Wednesday, December 17, 2014

Blue or Red Pill? XXXI


Black to play
Briggs v JMGB, London League 15.12.2014


You don’t normally think on the first move. I don’t, at least.

Most of us who spend our time playing League or Tournament chess have been playing quite a while. and we know the openings that we like to play. What we do as White; how we respond to 1 e4, 1 d4 or any other of White’s 20 legal first moves that aren’t simply junk. Our choices - for the most part determined by taste more than any objective assessment - are usually settled long before we sit down at the board.

So why did I think for three minutes when I’ve been playing 1 ... f5 in answer to 1 Nf3 for a few months shy of seven years now? I suspect the fact that this was my last London League game of 2014 had something to do with it.

Monday, December 15, 2014

Endgame ISEs


35 ... Reg3
Kasimdzhanov - Topalov, San Luis (13) 2005


Since we have reached the 15th of December with my ISE post count for 2014 standing at just 46 (including today’s) I’m pretty sure that I’m not going to hit my target of 52 exchange sac posts in one calendar year. Such is life, but while this series limps to a finish I can at least add one more exchange sacrifice type to my collection: the Endgame ISE.

It’s San Luis 2005 and just like Anand with his ... Rb4 against Carlsen (Stamp Collecting; SMA#28), Veselin Topalov is about to decide the destination of a World Champion title by giving up a rook for a minor piece. This time, though, fortune will favour the brave.



Just saying


Joining FIDE’s World Championship tournament at round 13 we find Toppy needing just half a point to secure the championship with a game to spare. The only problem is he's a pawn down and under pressure against Kasimdzhanov. The Bulgarian has an ISE up his sleeve, though, and perhaps that’s just as well. Without it he might never have won the big prize.

Questions to answer on this one:
  • Did Kasim really completely miss the idea as Gershon and Nor suggest?
  • Why does Black nudge White's rook to the d-file on move 34 rather than just sacrifice straight away?
  • What happens if White defends with 39 Rg1, the move most club chessers would probably play?

I don’t have much for you in terms of answers, I’m afraid. If you want anything better than 'perhaps Black makes the rook go to d2 so he can answer Kg1 with Re5' you’re going to have to consult the book of the tournament or work it out for yourselves.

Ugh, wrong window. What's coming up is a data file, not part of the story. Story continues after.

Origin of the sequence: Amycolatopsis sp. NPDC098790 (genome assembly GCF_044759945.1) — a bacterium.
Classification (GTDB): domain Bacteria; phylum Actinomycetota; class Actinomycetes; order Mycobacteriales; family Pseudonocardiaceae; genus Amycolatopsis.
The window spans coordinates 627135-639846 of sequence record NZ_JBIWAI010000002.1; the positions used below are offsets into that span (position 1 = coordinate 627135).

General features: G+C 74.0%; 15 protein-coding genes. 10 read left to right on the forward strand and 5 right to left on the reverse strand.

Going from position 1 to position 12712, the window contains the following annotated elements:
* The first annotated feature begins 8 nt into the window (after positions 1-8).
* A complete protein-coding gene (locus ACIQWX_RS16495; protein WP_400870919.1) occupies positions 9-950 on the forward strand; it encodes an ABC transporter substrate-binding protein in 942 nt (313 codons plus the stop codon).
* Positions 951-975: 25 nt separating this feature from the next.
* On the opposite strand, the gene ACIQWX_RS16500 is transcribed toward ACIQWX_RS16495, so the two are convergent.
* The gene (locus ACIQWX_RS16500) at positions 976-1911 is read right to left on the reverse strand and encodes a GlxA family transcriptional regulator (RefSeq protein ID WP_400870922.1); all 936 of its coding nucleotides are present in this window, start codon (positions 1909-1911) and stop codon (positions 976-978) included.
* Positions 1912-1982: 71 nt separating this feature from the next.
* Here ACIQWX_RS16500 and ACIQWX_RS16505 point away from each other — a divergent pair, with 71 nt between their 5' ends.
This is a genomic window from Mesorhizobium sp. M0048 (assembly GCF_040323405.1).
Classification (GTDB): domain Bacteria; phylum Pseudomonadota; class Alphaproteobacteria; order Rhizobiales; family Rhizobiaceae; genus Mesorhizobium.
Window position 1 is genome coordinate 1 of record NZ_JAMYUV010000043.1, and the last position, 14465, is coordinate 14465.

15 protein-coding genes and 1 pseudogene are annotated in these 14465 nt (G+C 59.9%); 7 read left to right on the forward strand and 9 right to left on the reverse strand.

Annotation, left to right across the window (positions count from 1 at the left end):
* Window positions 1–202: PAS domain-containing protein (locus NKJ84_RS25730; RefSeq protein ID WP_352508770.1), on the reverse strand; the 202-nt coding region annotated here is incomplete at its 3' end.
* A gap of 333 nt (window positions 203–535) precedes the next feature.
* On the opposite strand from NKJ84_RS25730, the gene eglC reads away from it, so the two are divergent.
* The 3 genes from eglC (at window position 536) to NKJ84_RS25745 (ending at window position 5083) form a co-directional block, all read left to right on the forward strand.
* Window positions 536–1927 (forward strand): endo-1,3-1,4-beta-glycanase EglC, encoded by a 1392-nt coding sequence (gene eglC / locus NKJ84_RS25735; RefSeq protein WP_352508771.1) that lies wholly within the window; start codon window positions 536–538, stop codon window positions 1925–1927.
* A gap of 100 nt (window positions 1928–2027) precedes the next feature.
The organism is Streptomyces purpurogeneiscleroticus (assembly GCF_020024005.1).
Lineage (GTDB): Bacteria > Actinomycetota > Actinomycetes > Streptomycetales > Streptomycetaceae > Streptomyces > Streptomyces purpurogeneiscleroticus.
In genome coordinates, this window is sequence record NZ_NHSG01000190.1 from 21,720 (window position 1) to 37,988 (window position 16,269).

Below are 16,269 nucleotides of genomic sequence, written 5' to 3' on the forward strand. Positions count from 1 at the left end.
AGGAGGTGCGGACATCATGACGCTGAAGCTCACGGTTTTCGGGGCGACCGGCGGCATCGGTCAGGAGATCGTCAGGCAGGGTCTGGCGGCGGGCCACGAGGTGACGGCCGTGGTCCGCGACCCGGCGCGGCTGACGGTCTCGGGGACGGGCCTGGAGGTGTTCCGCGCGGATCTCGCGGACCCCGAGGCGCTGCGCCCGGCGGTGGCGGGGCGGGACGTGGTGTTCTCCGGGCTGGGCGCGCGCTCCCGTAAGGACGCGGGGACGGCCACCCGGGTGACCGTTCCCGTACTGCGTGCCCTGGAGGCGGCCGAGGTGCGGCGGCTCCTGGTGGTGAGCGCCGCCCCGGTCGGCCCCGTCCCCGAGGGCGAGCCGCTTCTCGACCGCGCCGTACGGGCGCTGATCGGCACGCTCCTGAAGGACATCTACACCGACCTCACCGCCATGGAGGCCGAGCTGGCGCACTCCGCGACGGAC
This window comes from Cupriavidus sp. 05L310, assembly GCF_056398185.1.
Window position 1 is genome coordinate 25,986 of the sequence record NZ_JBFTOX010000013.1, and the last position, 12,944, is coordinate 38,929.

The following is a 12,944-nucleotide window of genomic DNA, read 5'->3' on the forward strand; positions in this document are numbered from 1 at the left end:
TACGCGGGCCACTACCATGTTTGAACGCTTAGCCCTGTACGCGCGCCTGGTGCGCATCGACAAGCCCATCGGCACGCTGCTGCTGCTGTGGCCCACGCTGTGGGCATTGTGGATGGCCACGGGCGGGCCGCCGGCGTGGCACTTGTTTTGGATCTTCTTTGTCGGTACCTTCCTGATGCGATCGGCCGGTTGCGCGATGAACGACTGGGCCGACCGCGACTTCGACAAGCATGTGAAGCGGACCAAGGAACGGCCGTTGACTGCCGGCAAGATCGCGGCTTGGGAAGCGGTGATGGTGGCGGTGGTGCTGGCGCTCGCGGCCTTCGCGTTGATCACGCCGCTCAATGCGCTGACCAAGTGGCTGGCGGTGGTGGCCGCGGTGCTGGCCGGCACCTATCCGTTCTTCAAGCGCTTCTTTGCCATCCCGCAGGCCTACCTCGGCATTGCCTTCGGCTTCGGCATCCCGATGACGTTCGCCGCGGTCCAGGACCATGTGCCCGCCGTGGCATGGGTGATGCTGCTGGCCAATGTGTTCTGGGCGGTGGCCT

Anyhoo, the game continued on and only a few moves later Black was better. "White’s position is suddenly critical", G&N say. "His only chance is to return the exchange ...." In the final position Topalov could easily have played on, but he doesn’t need to.

That’s ISEs for you. They give World Championships. They take them away.


2014 ISE Count: 75
TISE Index



Topalov via bestofchess.com

Sunday, December 14, 2014

The Worst Move On The Board XIX


Nettleton-Orgler, London Chess Classic FIDE Open, round four, 11 December 2014.
Position after 28. Rf1-c1.

Easy one to find, this one. Mind you, easy one to miss as well.

[Thanks to Tim Dickinson and Jack Rudd]
[Worst move index]

Saturday, December 13, 2014

Apparently Got Something To Do With Chess But Possibly Not All That Much

I'm living a life I couldn't even have dreamed of a few years ago. I'm married to Bobby Polgar now (you know, the famous chess champion who just happens to be the man I love!). And we've got this beautiful house with a view of Puget Sound.

But lately something's been worrying Bobby. When I asked, he said he was "protecting his queen" - and I got the oddest feeling he wasn't talking about chess but about me. He wouldn't say anything else.

Apparently

[thanks to Angus]
[...to do with chess index]

Friday, December 12, 2014

In energetic fashion

Here's a chunk of Ray's Times column for today. If it doesn't already look familiar to you, it will very shortly.


It is not entirely unlike the column he wrote for the same newspaper for 15 December 2010*


which itself bears certain similarities to the column for 29 November 2011


and contributed a little bit to the column for March 16 2013.

Thursday, December 11, 2014

The square and the tortoise

Chess24 on the Super Rapidplay:


It's the testudo!

Wednesday, December 10, 2014

Clock watching

Of course it's a sport - Short, N (attr.)
Reading what Jonathan wrote on Monday about the drama in chess, and the ways in which it can be communicated to a wider, non-chess audience, I remembered a conversation I had right back in 1993, after the first game in the 1993 Kasparov-Short match. The question is on my mind every time there's a tournament on the internet: I find it so exciting to watch, especially so when there are multiple games to follow and multiple reversals of fortune to go with them.


Anyway, game one. As everybody who was watching will remember, this game ended in dramatic circumstances when, having withstood an awful lot of Kasparov pressure, Nigel appeared to have gained the upper hand...only to lose on time when making his thirty-ninth move.

It's not, as far as I can see, on YouTube. But I remember the excitement and confusion nonetheless.